Before arriving here at age 16, Vito Tishenko knew Vancouver as a speck on the map his family kept at their home in the former Soviet Union’s Georgia region.
But it was different from all the map’s other specks. It was the place his grandfather Yuri Savinskiy would point to and say, “Some day, we are going to live there.”
Twenty-one years later, Vito Tishenko owns a Vancouver-based construction contracting firm, Exteriors Design, which takes on projects as small as replacing siding and as large as installing wrought-iron deck rails on Portland condominium towers. His brother Mark, 10 years younger, owns Edge IT, a small firm that provides networking computer support for offices in the Portland area and as far away as Florida.
The business success stories of the Tishenko brothers are tales of pluck and hard work, the old-fashioned values of fiscal conservatism and of turning to friends, family, and community for connections and support. Like many immigrants in America’s rich history, they’ve relied heavily on instinct and the school of hard knocks: Vito has only a high school education, and Mark has attended both Clark College and Washington State University Vancouver, without a degree from either.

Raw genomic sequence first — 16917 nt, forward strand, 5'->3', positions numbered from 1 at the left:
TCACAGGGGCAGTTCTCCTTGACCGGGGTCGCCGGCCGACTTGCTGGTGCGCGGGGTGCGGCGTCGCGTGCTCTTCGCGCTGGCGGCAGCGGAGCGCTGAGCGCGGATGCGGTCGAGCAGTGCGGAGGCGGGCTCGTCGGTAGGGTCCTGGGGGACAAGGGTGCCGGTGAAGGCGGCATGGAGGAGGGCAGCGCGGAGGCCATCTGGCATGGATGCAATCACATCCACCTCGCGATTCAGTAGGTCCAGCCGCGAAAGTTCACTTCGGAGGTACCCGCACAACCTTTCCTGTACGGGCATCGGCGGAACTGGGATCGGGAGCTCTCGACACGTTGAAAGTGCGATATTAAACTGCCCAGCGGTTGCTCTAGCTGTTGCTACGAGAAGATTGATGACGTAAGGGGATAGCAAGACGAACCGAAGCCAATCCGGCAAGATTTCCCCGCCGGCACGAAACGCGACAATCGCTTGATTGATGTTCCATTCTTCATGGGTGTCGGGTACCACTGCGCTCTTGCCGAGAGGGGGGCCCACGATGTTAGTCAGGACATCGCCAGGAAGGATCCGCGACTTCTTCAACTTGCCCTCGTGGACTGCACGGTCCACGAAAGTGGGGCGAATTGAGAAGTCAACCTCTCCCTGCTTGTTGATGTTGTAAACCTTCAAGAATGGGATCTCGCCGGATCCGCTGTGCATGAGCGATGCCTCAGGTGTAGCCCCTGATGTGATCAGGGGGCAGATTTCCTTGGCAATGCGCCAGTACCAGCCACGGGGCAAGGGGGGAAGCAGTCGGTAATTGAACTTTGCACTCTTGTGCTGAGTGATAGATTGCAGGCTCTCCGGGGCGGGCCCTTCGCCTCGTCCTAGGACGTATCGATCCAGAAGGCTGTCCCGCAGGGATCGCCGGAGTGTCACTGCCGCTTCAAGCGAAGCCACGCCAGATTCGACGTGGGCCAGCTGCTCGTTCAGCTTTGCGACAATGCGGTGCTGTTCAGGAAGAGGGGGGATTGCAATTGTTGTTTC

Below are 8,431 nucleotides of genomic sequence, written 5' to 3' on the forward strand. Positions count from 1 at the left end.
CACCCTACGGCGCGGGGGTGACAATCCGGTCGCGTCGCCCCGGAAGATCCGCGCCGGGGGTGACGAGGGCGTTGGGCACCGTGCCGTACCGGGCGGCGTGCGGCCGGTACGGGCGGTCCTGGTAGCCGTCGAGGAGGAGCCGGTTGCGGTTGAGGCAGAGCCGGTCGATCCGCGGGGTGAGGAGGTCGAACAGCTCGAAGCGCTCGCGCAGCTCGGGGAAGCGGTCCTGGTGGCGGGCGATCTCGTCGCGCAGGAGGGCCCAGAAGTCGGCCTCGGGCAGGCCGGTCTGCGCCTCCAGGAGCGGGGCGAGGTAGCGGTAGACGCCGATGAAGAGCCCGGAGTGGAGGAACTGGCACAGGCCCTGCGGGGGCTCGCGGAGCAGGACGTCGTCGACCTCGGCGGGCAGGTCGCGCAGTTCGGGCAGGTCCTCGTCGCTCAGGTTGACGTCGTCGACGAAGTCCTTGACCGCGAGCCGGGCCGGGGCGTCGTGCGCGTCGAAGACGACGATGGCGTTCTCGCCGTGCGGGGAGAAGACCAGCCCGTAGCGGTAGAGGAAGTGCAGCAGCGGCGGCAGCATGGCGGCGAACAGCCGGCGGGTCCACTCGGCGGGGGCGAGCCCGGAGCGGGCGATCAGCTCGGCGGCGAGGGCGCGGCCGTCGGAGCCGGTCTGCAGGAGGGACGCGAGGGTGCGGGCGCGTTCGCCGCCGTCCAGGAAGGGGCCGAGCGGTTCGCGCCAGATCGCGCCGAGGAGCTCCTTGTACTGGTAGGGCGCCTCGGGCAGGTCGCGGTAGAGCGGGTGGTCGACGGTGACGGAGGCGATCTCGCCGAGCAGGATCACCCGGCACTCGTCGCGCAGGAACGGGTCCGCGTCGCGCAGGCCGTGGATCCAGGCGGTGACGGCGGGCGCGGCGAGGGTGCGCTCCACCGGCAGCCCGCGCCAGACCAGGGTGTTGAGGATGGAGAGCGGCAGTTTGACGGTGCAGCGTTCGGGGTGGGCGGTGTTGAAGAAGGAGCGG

Their recent accomplishments all came in the face of an economic downturn that has waylaid untold numbers of small businesses, especially in the construction industry where Vito has made his way.
Among the fruits of the family’s success is Vito’s new home on Camas’ Prune Hill, built for his family that includes wife Natalya and three children ages 12, 5, and 7 months. “My dream was to own a house by the time I was 40, and that’s only two years away,” Vito says.